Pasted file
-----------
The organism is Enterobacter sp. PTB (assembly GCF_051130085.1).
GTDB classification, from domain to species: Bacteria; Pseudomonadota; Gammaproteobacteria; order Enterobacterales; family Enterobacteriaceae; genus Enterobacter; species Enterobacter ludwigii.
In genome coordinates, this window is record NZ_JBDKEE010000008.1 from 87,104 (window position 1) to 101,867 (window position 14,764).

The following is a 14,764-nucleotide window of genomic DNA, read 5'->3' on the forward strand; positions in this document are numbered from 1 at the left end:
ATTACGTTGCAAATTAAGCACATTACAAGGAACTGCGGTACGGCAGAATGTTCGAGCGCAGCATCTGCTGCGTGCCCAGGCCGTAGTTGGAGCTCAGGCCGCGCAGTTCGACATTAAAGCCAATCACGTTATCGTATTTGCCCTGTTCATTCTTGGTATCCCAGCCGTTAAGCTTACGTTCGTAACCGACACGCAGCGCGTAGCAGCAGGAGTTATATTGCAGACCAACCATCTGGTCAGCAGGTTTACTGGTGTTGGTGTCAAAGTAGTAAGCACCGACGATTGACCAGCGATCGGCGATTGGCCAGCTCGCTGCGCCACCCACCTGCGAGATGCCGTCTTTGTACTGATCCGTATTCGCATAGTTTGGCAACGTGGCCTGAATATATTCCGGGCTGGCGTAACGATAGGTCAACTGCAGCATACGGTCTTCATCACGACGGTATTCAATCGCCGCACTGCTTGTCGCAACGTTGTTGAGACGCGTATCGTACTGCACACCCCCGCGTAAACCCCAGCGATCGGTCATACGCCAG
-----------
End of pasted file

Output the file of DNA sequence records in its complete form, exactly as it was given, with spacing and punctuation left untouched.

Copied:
The organism is Enterobacter sp. PTB (assembly GCF_051130085.1).
GTDB classification, from domain to species: Bacteria; Pseudomonadota; Gammaproteobacteria; order Enterobacterales; family Enterobacteriaceae; genus Enterobacter; species Enterobacter ludwigii.
In genome coordinates, this window is record NZ_JBDKEE010000008.1 from 87,104 (window position 1) to 101,867 (window position 14,764).

The following is a 14,764-nucleotide window of genomic DNA, read 5'->3' on the forward strand; positions in this document are numbered from 1 at the left end:
ATTACGTTGCAAATTAAGCACATTACAAGGAACTGCGGTACGGCAGAATGTTCGAGCGCAGCATCTGCTGCGTGCCCAGGCCGTAGTTGGAGCTCAGGCCGCGCAGTTCGACATTAAAGCCAATCACGTTATCGTATTTGCCCTGTTCATTCTTGGTATCCCAGCCGTTAAGCTTACGTTCGTAACCGACACGCAGCGCGTAGCAGCAGGAGTTATATTGCAGACCAACCATCTGGTCAGCAGGTTTACTGGTGTTGGTGTCAAAGTAGTAAGCACCGACGATTGACCAGCGATCGGCGATTGGCCAGCTCGCTGCGCCACCCACCTGCGAGATGCCGTCTTTGTACTGATCCGTATTCGCATAGTTTGGCAACGTGGCCTGAATATATTCCGGGCTGGCGTAACGATAGGTCAACTGCAGCATACGGTCTTCATCACGACGGTATTCAATCGCCGCACTGCTTGTCGCAACGTTGTTGAGACGCGTATCGTACTGCACACCCCCGCGTAAACCCCAGCGATCGGTCATACGCCAG